Feelings are part of being alive and making sense of our world, and strong feelings like fear and sadness tell us that things aren’t right. But these feelings will pass. They’ll disappear quicker the more we share them with other people.
4. We can’t control life
Nobody can stop tragedies like this from happening. So life isn’t something we should try and control. It’s a gift we get on the day we’re born and every day after that is just a further layer of that gift.
The things we can control are how we treat others, and how we care for the people around us. We can control how we see the world. And the people who have the best lives choose to see the beauty around them, not the darkness. They choose to focus on the good, not the bad.
You can come back and reinforce these points as you need to in later days. They’re important truths we all need to hang onto in life. Particularly when challenges or horrible things happen. So touch on them when you need to, but don’t hammer them too much either.
Most kids will take some time to process what they’ve seen and heard. They might come to terms with it, or have more questions or worries. For most kids, they’ll come to you if they need more help, so don’t feel you have to keep checking on them.
For some kids, a tragedy won’t be something that passes in a week or two. The negative thoughts can start to embed and develop into fears that impact on their life at a deeper level. If you’re starting to see your child withdraw from things they usually enjoy or act fearful of leaving you, it’s best to get some help.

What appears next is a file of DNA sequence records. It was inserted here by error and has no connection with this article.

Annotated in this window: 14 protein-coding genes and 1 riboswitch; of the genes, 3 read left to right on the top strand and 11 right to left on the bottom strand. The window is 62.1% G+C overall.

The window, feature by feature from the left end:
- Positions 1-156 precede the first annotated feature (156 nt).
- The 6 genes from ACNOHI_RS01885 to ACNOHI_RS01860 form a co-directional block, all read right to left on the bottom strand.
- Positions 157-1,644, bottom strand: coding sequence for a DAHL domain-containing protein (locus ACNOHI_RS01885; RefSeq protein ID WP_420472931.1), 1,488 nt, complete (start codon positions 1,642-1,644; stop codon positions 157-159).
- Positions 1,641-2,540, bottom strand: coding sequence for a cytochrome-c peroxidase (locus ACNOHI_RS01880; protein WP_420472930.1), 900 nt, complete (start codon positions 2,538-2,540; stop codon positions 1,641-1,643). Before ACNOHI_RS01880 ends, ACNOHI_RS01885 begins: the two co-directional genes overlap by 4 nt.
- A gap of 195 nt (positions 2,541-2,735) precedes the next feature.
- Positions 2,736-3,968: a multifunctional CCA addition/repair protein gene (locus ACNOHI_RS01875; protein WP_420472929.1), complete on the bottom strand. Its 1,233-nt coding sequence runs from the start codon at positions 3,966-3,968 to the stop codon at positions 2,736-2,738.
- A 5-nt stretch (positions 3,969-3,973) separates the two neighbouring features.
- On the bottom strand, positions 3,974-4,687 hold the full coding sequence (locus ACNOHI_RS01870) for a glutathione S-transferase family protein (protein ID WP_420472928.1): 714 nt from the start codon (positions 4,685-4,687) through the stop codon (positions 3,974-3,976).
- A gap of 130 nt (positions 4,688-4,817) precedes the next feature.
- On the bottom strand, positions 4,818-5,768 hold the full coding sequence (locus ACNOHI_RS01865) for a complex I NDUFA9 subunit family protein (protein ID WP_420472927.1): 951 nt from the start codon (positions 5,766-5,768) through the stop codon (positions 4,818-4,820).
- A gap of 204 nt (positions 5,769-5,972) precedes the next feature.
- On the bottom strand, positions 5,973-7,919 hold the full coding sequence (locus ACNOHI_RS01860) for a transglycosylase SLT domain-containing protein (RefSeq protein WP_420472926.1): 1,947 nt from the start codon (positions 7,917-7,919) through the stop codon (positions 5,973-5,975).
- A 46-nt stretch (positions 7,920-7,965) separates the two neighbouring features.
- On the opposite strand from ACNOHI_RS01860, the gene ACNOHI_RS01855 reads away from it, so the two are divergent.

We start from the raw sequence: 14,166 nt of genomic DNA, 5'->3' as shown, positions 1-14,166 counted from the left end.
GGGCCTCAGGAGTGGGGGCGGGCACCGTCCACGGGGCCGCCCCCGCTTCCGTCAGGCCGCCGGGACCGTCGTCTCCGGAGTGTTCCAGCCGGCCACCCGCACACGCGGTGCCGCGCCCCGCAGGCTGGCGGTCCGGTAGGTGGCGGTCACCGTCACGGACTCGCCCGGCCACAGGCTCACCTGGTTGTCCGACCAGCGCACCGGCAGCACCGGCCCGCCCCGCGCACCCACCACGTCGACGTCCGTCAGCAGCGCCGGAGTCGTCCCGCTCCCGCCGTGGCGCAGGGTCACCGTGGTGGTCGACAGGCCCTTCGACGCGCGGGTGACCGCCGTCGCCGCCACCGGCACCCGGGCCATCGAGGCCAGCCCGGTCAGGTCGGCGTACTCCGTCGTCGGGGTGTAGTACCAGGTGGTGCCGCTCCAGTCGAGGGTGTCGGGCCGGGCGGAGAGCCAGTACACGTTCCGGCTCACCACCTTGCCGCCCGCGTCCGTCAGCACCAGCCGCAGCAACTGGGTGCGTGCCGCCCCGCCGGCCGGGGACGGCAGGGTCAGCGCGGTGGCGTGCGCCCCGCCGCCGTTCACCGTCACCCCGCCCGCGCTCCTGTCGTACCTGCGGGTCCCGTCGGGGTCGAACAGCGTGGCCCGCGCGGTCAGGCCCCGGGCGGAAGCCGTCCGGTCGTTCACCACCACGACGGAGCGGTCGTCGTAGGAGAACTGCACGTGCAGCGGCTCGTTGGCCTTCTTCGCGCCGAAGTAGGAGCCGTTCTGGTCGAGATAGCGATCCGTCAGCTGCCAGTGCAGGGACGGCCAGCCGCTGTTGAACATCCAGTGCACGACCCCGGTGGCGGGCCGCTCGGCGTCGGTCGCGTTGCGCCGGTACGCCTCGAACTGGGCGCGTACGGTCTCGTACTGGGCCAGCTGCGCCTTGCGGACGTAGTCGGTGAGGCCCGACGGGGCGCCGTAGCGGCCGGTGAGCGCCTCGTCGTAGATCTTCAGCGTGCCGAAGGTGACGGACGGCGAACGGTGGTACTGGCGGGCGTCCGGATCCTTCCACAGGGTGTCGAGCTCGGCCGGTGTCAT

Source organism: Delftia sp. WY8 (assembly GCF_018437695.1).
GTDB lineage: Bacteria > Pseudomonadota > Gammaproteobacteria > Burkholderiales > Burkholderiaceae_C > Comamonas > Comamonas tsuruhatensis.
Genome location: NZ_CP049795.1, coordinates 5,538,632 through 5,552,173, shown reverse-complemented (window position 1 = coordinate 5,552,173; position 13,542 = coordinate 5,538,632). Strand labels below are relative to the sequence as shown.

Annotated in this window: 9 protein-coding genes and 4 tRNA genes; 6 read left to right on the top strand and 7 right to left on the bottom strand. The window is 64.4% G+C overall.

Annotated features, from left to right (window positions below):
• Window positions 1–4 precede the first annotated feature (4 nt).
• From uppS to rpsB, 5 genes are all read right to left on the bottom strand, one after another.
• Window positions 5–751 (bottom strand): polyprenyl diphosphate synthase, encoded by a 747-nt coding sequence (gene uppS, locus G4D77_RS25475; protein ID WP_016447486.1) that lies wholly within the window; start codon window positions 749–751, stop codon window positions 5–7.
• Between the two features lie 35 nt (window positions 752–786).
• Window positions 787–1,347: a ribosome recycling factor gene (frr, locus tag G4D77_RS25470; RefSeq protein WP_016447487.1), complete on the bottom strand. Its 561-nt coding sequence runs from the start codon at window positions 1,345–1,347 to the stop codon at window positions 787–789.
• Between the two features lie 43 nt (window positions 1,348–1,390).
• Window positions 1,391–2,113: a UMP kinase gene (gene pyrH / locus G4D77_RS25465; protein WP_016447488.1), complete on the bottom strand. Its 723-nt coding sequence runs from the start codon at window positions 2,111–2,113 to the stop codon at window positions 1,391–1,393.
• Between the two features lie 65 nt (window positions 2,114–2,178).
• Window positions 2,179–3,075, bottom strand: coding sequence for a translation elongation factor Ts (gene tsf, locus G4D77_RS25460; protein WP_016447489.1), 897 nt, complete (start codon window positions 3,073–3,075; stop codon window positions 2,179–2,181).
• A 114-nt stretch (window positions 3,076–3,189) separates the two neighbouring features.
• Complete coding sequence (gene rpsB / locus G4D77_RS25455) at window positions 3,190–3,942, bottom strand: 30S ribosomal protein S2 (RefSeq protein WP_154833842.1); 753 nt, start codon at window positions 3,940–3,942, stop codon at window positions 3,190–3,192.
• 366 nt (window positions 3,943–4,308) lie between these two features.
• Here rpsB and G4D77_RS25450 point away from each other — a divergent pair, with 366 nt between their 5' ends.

Some of the fears that can develop for young people after a tragedy are:
- A fear of death. The realisation that this life will end one day can be overwhelming. Some kids won’t have realised this before and might struggle to come to grips with it.
- A fear of losing family members. The thought of being alone in this world is something that rattles us all. But for a child, the idea that mum or dad might disappear can be frightening.
- A fear of leaving home. Most of us see our home as a safe place to be, and kids are no different. Big fears can force them to seek refuge at home and limit their enjoyment of life.
- Unexplained fears and worries. Some kids won’t be able to explain why they’re so scared. You might see panic attacks about little things that don’t make sense. Or tears and tantrums might return for children who’s grown out of this stage.
If you see these sorts of fears gaining a foothold in your child’s mind, get help. Make an appointment to see your family doctor or a counsellor. These are thoughts that need unraveling and putting into perspective.
Unfortunately, this won’t be the last tragedy that our kids encounter. Becoming resilient to face these things is an important part of growing up in the 21st century. Our job is to help them see that no-one knows how long our life will run. Each day is a gift we should enjoy and make the most of.
We owe it to every one of those people who’s lives were cut short in Las Vegas, and those who have a long recovery ahead of them.